• Ley 52/2007, de 26 de diciembre, por la que se reconocen y amplían derechos y se establecen medidas en favor de quienes padecieron persecución o violencia durante la guerra civil y la dictadura.
  • Mac-Gregor E. F. (2016). “The Right to the Truth as an autonomous right under the Inter-American Human Rights System”. Mexican Law Review, 9, pp. 121–139.
  • Malksoo, M. (2017). “Ukraine’s Decommunisation Laws: A Hard Case for the EU Policy on Transitional Justice?”. EUSA Fifteenth Biennial Conference, Miami, May 4–6, 2017.
  • Mendez, J.E., & Bariffi F J. (2012). “Right to truth”. In R. Wolfrum (Ed.) Max Planck Encyclopedia of Public International Law. Oxford: Oxford University Press.
  • Motyka, G. (2011). Od rzezi wołyńskiej do akcji Wisła. Warszawa: Wydawnictwo Literackie.
  • Naqvi, Y. (2006). “The right to truth in international law: fact or fiction?”. International Review of the Red Cross, 862, pp. 245–273.
  • Naftali, P. (2016). “Crafting a “Right to Truth” in International Law: Converging Mobilizations, Diverging Agendas?”. Champ penal/Penal field, Vol XII (2016). Retrieved from: https://champpenal.revues.org/9245
  • Naftali, P. (2017) “The ‘Right to Truth’ in International Law: the ‘Last Utopia’?”. In Belavusau, U. & Gliszczyńska-Grabias, A. (eds.) Law and Memory: Addressing Historical Injustice through Law (pp. 70–88). Cambridge: Cambridge University Press 2017.
  • “Niemieckie obozy koncentracyjne. Interwencje” (July 2017). Ministerstwo Spraw Zagranicznych. Retrieved from:  http://www.msz.gov.pl/pl/polityka_zagraniczna/niemieckie_obozy_koncentracyjne/interwencje_msz/
  • Nowak-Far A., & Zamęcki Ł. (2015). Defective codes of memory. How the memory of international crimes is distorted in public discourse, Warszawa: Ministry of Foreign Affairs of the Republic of Poland.
  • Perez Solla, M.F. (2006). Enforced Disappearances in International Human Rights. Jefferson & London: McFarland.
  • Projekt ustawy z o zmianie ustawy o Instytucie Pamięci Narodowej – Komisji Ścigania Zbrodni przeciwko Narodowi Polskiemu, ustawy o grobach i cmentarzach wojennych, ustawy o muzeach, ustawy o odpowiedzialności podmiotów zbiorowych za czyny zabronione pod groźbą kary oraz ustawy o zakazie propagowania komunizmu lub innego ustroju totalitarnego przez nazwy budowli, obiektów i urządzeń użyteczności publicznej. (August, 2016). Retrieved from:  http://orka.sejm.gov.pl/druki8ka.nsf/projekty/8-020-307-2016/$file/8-020-307-2016.pdf
  • Report of the independent expert to update the Set of principles to combat impunity, Diane Orentlicher. Updated Set of principles for the protection and promotion of human rights through action to combat impunity, E/CN.4/2005/102/Add.1.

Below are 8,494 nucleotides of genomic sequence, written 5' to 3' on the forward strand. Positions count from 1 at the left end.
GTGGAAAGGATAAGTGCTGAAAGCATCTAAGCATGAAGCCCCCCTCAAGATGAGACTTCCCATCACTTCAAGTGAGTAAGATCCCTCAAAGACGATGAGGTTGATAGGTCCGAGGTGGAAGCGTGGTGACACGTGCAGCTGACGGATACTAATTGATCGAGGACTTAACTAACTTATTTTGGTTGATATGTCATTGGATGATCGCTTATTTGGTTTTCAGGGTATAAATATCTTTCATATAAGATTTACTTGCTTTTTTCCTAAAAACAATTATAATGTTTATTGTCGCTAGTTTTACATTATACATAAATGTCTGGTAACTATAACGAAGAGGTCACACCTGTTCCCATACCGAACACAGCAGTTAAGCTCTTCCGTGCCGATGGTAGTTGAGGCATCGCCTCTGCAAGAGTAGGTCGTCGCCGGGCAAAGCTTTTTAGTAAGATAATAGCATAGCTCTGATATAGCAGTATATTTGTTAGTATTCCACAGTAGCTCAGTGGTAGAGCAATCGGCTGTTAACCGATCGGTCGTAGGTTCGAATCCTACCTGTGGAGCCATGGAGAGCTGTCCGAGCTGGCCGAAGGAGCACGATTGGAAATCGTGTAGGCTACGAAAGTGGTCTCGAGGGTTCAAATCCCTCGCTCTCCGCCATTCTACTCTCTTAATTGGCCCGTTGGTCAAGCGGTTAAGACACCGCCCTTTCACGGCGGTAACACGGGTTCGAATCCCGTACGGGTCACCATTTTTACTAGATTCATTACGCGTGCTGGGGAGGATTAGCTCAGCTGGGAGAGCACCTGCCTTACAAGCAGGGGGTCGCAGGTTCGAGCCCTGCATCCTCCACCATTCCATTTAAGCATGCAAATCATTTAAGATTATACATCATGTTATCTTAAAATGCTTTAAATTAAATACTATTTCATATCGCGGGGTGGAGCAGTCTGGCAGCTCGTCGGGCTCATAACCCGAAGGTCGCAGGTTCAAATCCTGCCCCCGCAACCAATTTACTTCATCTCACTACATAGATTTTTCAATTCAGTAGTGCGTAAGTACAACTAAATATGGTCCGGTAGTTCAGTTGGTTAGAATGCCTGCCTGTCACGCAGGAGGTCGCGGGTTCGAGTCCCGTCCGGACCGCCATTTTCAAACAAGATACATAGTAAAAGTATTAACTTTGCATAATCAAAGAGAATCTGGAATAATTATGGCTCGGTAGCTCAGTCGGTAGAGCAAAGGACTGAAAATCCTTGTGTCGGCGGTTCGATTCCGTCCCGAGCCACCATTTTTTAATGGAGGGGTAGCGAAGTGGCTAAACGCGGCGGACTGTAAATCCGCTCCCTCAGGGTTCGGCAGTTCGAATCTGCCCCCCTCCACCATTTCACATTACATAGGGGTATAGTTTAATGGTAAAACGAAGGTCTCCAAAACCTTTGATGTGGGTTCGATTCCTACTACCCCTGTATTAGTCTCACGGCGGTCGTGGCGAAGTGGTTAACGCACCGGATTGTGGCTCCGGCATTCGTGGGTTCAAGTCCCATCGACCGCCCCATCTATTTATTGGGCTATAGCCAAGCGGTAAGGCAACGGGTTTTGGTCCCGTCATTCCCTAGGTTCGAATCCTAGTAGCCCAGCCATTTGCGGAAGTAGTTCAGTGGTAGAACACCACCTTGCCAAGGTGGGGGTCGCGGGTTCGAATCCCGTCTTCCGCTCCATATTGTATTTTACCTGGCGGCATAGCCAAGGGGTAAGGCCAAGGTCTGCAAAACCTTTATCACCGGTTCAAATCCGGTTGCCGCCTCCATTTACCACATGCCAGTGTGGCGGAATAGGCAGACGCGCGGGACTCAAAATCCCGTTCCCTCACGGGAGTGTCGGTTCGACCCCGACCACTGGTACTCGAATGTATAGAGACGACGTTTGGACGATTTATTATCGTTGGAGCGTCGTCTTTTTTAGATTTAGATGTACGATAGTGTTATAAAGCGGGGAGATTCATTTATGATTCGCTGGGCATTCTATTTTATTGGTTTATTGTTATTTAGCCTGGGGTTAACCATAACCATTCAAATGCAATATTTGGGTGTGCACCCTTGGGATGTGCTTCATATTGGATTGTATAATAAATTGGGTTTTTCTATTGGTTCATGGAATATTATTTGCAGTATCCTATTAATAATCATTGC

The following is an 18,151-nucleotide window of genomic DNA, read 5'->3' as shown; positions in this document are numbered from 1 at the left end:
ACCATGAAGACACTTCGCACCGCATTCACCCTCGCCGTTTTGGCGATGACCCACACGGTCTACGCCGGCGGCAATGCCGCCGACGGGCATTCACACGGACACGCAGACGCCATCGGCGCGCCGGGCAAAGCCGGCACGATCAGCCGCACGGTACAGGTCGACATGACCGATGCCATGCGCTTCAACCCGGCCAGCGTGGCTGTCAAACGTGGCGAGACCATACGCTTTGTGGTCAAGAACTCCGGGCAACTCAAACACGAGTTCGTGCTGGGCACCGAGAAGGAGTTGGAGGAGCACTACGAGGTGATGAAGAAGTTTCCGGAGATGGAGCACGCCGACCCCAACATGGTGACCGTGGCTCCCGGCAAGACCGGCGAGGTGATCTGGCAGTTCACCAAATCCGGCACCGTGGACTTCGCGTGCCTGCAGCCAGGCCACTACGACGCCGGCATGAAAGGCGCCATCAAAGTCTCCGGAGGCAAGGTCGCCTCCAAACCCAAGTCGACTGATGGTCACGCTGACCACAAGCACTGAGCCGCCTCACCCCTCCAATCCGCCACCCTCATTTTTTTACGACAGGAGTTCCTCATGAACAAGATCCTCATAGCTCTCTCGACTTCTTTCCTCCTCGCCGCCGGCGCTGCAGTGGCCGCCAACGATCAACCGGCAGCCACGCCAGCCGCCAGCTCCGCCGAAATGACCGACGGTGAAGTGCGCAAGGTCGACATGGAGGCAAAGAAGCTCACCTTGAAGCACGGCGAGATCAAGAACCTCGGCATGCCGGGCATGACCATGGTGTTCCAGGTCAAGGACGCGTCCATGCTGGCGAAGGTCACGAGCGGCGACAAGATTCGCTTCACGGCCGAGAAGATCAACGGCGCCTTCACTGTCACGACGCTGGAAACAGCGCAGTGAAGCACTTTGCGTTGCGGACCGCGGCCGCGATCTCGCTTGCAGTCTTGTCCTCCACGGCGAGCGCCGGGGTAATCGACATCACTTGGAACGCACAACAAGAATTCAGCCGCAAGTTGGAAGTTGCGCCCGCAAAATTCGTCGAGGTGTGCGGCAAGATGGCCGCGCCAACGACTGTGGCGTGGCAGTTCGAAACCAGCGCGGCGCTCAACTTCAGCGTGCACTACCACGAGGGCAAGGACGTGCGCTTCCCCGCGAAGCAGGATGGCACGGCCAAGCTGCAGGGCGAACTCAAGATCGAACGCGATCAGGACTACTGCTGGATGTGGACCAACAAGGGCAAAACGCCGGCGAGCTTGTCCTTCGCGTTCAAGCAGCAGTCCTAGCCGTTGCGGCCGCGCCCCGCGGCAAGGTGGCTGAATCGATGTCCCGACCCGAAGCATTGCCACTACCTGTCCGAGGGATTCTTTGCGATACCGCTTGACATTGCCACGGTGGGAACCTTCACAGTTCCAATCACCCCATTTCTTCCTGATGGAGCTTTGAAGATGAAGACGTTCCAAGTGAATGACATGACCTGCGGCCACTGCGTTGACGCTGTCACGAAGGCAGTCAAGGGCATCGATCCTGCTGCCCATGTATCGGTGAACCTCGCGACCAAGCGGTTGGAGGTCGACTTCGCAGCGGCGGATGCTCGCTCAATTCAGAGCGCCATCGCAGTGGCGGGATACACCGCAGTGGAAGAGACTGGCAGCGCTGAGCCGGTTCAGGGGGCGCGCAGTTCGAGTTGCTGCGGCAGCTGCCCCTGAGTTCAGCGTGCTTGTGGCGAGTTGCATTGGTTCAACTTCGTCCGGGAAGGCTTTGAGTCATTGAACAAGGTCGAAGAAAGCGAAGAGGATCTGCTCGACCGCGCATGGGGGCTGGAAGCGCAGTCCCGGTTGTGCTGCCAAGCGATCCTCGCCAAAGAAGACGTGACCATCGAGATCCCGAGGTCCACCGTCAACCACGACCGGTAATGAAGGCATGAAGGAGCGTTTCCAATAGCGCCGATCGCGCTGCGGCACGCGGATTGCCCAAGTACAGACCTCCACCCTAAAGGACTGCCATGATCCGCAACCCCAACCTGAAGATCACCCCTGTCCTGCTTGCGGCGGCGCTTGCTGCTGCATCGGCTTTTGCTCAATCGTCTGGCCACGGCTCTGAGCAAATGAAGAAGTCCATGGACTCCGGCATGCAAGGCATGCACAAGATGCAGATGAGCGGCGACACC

• Report of the Working Group on Enforced or Involuntary Disappearances, Mission to Spain, A/HRC/27/49/Add.1, para. 21.
  • Right to truth, Report of the Office of the High Commissioner for Human Rights, A/HRC/5/7.
  • Salsench i Linares S. (2013).“Francoism Facing Justice. Enforced Disappearances before Spanish Courts”. Journal of International Criminal Justice, 11(2), pp. 463–483.
  • Sierp, A. (2014). History, Memory and Trans-European Identity: Unifying Divisions. New York: Routledge.
  • “The Case of Vladimir Luzgin” (2016). www.globalfreedomcofexperssion.columbia.edu. Retrieved from: https://globalfreedomofexpression.columbia.edu/cases/case-vladimir-luzgin/
  • The Law on the Condemnation of the Communist and National Socialist (Nazi) Regimes, and Prohibition of Propaganda of Their Symbols (2015, 26, 219). Retrieved from: http://zakon4.rada.gov.ua/laws/show/317-viii
  • The Law on the Legal Status and Honouring the Memory of Fighters for Ukraine’s Independence in the Twentieth Century (2015, Nr 25;190). Retrieved from: http://zakon2.rada.gov.ua/laws/show/314-viii.
  • The Law on Perpetuation of the Victory over Nazism in World War II of 1939-1945. 2015, Nr 25; 191. Retrieved from: http://zakon4.rada.gov.ua/laws/show/315-viii.
  • The Law on Access to Archives of Repressive Organs of the Totalitarian Communist Regime, 1917-1991. 2015, r 26; 218). Retrieved from: http://zakon2.rada.gov.ua/laws/show/316-viii
  • Urdillo, U. (2011/2012). “Impunity for enforced disappearances in contemporary Spain: the Spanish search for truth”. Interdisciplinary Journal of Human Rights Law, 6(1), pp. 41–60.
  • Ustawa z dnia 18 grudnia 1998 o Instytucie Pamięci Narodowej - Komisji Ścigania Zbrodni przeciwko Narodowi Polskiemu. Dziennik Ustaw, 155, 1016.
  • “Wołyń 1943 – rozliczenie” (2010). Retrieved from: https://ipn.gov.pl/pl/publikacje/ksiazki/12810,Wolyn-1943-rozliczenie-Materialy-przegladowej-konferencji-naukowej-W-65-rocznice.html

 

Message to:

 

 

© 2017 Adam Marszałek Publishing House. All rights reserved.

Projekt i wykonanie Pollyart

Korzystając z naszej strony, wyrażasz zgodę na wykorzystywanie przez nas plików cookies . Zaktualizowaliśmy naszą politykę przetwarzania danych osobowych (RODO). Więcej o samym RODO dowiesz się tutaj.